Almost six years ago, I sat awake at 7.30am during a school holiday, eagerly awaiting the first play of One Direction’s first single, ‘What Makes You Beautiful’. Now (somewhat embarrassingly) at age twenty, I was doing the same for the release of Harry Styles’ solo music.
It’s been a sixteen-month drought of hearing the beautiful raspy sounds of Styles’ voice, but after a haircut, becoming a movie star and adorning a trio of covers for Another Man magazine, he is back. Taking a little while longer in his release than his 1D counterparts, his widely-anticipated music drop was rumoured to be an amalgamation of his various musical inspirations. Whilst Niall gave us a Sheeran-esque, acoustic track, signalling a wholesome, folk-influenced direction for his future album, Louis teamed up with DJ/producer Steve Aoki to drop uplifting EDM song, ‘Just Hold On’. With the One Direction boys seemingly heading in opposite directions from the sort of music they produced as a group, it was now Styles’ turn to set himself apart from the pop-drenched discography of the boyband.
Previously citing music legends such as Elvis Presley, Fleetwood Mac and David Bowie as his influences, it was interesting to see if the spirit of their music would be present in Styles’ own. As rumours flew about his highly anticipated forthcoming album, sources claimed that the record came with an overarching stamp of 70’s British rock, and if his first single is anything to go by, the influences are evident. ‘Sign of the Times’ is a crooning, piano driven ballad that exhibits the full spectrum of Styles’ talents.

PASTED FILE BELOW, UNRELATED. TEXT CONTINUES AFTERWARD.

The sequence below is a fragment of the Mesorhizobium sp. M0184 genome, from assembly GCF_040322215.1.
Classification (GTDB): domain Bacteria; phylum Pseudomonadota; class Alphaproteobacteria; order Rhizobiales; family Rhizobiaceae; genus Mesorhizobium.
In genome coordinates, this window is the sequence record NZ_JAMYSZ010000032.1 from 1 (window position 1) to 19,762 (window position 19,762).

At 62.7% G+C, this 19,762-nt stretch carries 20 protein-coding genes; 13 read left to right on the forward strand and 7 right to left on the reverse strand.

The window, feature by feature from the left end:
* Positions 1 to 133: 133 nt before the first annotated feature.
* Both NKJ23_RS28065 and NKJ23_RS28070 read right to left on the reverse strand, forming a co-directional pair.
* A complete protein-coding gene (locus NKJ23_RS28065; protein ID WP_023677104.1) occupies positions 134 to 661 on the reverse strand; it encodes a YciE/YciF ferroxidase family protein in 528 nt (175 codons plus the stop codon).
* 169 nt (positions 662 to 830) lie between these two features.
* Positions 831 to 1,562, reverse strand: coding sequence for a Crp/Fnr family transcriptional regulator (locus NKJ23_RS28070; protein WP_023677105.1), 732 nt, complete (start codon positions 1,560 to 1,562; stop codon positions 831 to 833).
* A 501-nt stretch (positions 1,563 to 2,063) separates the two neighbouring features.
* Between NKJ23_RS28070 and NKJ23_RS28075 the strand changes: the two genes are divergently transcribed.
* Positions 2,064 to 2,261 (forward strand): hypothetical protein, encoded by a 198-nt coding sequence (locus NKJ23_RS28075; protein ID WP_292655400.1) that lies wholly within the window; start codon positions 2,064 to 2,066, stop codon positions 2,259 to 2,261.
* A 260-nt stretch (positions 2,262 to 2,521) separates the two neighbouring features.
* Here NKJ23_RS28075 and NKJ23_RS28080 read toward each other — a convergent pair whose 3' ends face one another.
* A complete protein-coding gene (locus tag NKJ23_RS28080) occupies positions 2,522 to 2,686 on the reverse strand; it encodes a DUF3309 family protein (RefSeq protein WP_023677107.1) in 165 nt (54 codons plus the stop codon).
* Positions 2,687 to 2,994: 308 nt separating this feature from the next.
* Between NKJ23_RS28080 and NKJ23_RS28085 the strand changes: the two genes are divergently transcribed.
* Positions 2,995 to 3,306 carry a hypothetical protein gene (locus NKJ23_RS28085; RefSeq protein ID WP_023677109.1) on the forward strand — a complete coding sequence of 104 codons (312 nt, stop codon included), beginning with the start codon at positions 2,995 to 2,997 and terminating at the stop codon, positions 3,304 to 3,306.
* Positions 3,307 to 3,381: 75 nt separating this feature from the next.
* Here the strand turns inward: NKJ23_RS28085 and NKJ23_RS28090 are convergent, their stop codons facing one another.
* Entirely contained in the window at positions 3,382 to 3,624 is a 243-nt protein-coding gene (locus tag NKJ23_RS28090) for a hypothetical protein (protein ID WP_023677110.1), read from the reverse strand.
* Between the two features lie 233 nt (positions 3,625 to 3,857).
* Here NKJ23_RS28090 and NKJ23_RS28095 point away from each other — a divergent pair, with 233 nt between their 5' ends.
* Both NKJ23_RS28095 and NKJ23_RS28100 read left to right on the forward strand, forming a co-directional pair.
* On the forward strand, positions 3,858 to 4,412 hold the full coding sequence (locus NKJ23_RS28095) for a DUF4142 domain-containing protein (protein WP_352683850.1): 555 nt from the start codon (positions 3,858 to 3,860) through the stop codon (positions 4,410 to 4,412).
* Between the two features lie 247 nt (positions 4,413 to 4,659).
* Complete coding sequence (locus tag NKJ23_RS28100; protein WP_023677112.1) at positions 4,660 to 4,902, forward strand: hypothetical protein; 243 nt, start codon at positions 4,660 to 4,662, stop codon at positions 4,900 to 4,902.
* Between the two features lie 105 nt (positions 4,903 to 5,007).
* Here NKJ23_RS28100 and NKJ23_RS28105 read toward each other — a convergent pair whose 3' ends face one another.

Whilst it could be argued that One Direction’s music occasionally lacked integrity and harboured a “made for radio” formula, it would appear that Styles is making the music for himself.
With somewhat melancholic lyrics (“Just stop your crying/It’s the sign of the times/We gotta get away from here”), the debut offers a taste of what’s to come of the singer’s raw and personal lyricism. Whilst it could be argued that One Direction’s music occasionally lacked integrity and harboured a “made for radio” formula, it would appear that Styles is making the music for himself. The song, coming in at almost six minutes in length, is slow and not exactly catchy. That isn’t to say that it isn’t good – because it is – it’s just that without the commercialism of Harry Styles himself, the song would perhaps struggle being a mainstream hit. It’s an interesting song for a debut, especially if you’re accustomed to the poppy, beat-driven singles of 1D. ‘Sign of the Times’ offers a hazy melody, filled with Bowie-driven intergalactic synth and guitar. The lyrics are repetitive, but not in a way that makes the song monotonous, in fact it’s more dreamlike. Styles blesses us with heavenly vocals, opting to showcase his ever-improving talents with a falsetto bridge alongside his signature raspy drawl.
Judging by his debut, it would seem that Harry has a promising solo career ahead of him. We’ll have to wait and see if future tracks offer an upbeat reminiscence of his boyband days, but something tells me that whatever Styles puts out will be a success. If not, he’s always got movie star as a backup.